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Jackson Browne

The definition, nay epitome of laid back soft-rock, after the EAGLES added the “barnstorm”-ing JOE WALSH and ramped the amps on Hotel California. Singer-songwriter par excellence JACKSON BROWNE is a romantic at heart, devoting his craft for nigh-on half a century. Not only is he a renowned solo artiste, his songs have been covered by the cream of the crop, while his collaborative work, not least his long-time association with former KALEIDOSCOPE journeyman, DAVID LINDLEY, has added that certain panache and je ne sais quoi.
Born Clyde Jackson Browne, October 9, 1948 in Heidelberg, Germany, he was raised in the Highland Park district of L.A. since the age of three, after his army serviceman father (working for the Stars and Stripes journal) moved the family back to America. Graduating from Fullerton’s Sunny Hills High School in 1965, it freed up the budding singer-songwriter to expand his musical horizons. A move early the following year to Greenwich Village saw the teenager work in competition with songsmith buddies Greg Copeland and Steve Noonan, while an invitation to become a part of the enterprising bluegrass-folk revivalists, NITTY GRITTY DIRT BAND (albeit for several gigs inside a brief-ish timespan), gave him the necessary experience and confidence to seek out further opportunities; a handful of his songs – namely `Melissa’, `Holding’, `Shadow Dream Song’, `It’s Raining Here In Long Beach’ and `These Days’ – all appeared on NGDB albums of the late 60s.
More or less accompanying his own compositions on electric guitar (`The Fairest Of The Seasons’, `Somewhere There’s A Feather’ and a re-tread of `These Days’), Jackson was an integral part of then-girlfriend NICO’s post-VU debut set, Chelsea Girl. Another acquaintance of the songwriter was Pamela Polland, whose aptly-named duo, GENTLE SOUL, covered his unreleased `Flying Thing’, while work at Elektra Records’ Nina Music publishing branch led to support slots to the mighty TIM BUCKLEY. Probably exhausted from this frantic period of activity, Jackson retreated to Los Angeles, where he instigated a folk-styled solo outfit with the help of Ned Doheny and Jack Wilce. One imagines he could’ve quite happily lived off the royalties from those early songs (and others), which providing material for such luminaries as TOM RUSH, JOAN BAEZ, LINDA RONSTADT, GREGG ALLMAN, and of course, the EAGLES; he’d met GLENN FREY toward the turn of the 70s.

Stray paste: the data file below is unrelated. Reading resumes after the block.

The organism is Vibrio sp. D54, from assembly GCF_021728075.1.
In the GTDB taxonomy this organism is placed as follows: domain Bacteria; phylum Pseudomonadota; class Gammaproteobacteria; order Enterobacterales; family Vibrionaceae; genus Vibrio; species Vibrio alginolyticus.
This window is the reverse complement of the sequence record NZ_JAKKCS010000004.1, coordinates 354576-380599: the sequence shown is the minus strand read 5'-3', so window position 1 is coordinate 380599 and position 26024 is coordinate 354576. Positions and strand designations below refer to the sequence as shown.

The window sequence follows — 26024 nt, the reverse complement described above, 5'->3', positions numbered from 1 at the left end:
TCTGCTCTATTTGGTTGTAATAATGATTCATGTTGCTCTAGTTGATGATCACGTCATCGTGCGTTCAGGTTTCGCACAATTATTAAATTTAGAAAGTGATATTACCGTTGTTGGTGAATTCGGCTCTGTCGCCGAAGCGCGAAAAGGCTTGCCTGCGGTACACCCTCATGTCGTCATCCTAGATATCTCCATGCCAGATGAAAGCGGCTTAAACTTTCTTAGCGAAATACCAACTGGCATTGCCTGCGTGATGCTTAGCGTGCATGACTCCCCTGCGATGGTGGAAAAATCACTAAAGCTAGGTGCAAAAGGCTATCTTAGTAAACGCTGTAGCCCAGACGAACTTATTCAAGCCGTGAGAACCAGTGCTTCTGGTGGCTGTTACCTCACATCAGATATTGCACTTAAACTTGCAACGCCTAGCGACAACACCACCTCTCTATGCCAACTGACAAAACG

Moving along the corporate corridor to David Geffen’s fledgling Asylum Records in ‘71, his eponymous JACKSON BROWNE {*7} LP – subtitled “Saturate Before Using” – sold enough copies to register a Top 60 placing. Featuring such ubiquitous L.A. session men as Leland Sklar (bass), Russ Kunkel (drums), Craig Doerge (piano), Sneaky Pete Kleinow (slide), alongside such esteemed company as DAVID CROSBY, JESSE ED DAVIES, ALBERT LEE, Jim Fadden (of NGDB) and Clarence White (The BYRDS), the album established the gracious singer at the forefront of the navel-gazing Californian singer-songwriter scene. Unpretentious and romantically introspective, reviewers were not at first enamoured by its horizontal maturity, but in classic covers-to-be, `Jamaica Say You Will’ (for The BYRDS and JOE COCKER respectively), the Top 50 `Rock Me On The Water’ (for BREWER & SHIPLEY) and his own Top 10 smash, `Doctor My Eyes’ (for the JACKSON 5), he’d at least made his mark; incidentally, `Song For Adam’, was scribed in honour of his friend Adam Saylor, who died (possibly of suicide) in 1968.